Easter Eve in Philadelphia 1963: For My Sisters by Bernardine (Dine) Watson






On the night
before the resurrection,
four little girls
are seated around
the dining room table
a rainbow of chocolates
and twice as sweet.

Sisters, they gather to perform
a family sacrament–
turning eggs into the colors
of tomorrow’s dresses
careful careful
the girls whisper
reverently, turning eggs
from side to side

fragile hearts shining
through Sunday school curls.

In the kitchen
elders gather
around the radio
listening for the
Saturday night news.
Already the year has been bloody
down in Birmingham
and injustice anywhere
is a threat to justice everywhere.

Sit ins
the jailing on
Good Friday was
but good.

The little girls
know nothing of oppression
just the murmurs
from grownups
in the kitchen.
On Easter morning, they will rise
to sing hosana in the children’s choir
unaware of how innocence
can run red as blood.

Prior to taking a serious interest in poetry, Bernardine (Dine) Watson worked as a social policy writer for major foundations, nonprofits, and media organizations. She has written for The Washington Post, The Ford Foundation, Annie E. Casey Foundation and Stoneleigh Foundation. Dine’s poetry has been published in the Beltway Poetry Quarterly, Indian River Review, by Darkhouse Books, and by the Painted Bride Art Center.  She was a member of 2015-16 class of The DC Commission on the Arts and Humanities’ the Poet in Progress Program, and the 2017 and 2018 classes of the Hurston Wright Foundation’s Summer Writers Week. Dine serves on DC’s Ward 4 Arts and Humanities Committee and on the selection committee for the Takoma Park Third Thursday poetry reading series. She’s read her poetry in venues throughout the DC metropolitan area with More Than A Drum Percussion Ensemble. Dine is a current member of DC Women Writers of Color.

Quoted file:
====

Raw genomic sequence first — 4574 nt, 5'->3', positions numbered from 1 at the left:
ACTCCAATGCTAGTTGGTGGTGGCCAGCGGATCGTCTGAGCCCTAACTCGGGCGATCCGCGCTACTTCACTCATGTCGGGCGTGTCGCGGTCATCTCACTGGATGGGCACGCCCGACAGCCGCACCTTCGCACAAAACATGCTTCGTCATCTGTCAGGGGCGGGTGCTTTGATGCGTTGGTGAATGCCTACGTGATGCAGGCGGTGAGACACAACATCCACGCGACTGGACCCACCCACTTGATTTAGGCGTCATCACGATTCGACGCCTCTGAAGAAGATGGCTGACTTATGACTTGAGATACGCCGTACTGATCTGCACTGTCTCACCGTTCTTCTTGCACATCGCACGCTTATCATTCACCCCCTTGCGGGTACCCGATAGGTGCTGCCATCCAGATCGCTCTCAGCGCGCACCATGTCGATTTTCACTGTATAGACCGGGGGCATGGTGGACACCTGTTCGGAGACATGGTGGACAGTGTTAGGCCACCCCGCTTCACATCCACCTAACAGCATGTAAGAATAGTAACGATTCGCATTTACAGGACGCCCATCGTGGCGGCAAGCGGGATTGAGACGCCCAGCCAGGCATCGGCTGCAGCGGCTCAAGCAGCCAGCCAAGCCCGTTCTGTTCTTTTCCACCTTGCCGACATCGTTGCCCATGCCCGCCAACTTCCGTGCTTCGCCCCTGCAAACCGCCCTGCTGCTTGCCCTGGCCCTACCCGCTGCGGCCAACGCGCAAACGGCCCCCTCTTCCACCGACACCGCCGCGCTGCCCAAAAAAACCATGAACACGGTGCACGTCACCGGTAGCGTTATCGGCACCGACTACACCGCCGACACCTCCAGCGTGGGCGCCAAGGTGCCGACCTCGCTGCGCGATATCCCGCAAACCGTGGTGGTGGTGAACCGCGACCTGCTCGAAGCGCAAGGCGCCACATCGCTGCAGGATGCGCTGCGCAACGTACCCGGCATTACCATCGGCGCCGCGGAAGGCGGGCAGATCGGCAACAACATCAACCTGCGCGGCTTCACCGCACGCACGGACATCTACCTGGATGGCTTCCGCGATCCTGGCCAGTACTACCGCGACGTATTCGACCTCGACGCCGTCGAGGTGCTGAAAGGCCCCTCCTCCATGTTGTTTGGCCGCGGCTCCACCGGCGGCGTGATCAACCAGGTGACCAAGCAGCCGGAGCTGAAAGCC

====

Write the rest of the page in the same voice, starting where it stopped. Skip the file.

Image by Rowland Scherman, CC BY 2.0 <https://creativecommons.org/licenses/by/2.0>, via Wikimedia Commons

Share this


Three Poems by Jennifer McKeen Rodrigues

End of Summer As she steps off the bus, I notice dried tracks on her cheeks. The sun was out today, waving through a cool autumn breeze with nowhere...

Two Poems by Zama Madinana

hymn for the world senzeni na when the peaceful sun is cloaked & assaulted by the grey clouds of war women & children’s intestines are blasted in...

Two Poems by Patrick Dennis Riley

just disappear hostile negative replyto unwanted brash actionsbrought on valid reactionsand refusal to comply. just disappear,she cares for you much too much. dangerous dark avenuesthrough her ultra...

Recent articles

More like this


Please enter your comment!
Please enter your name here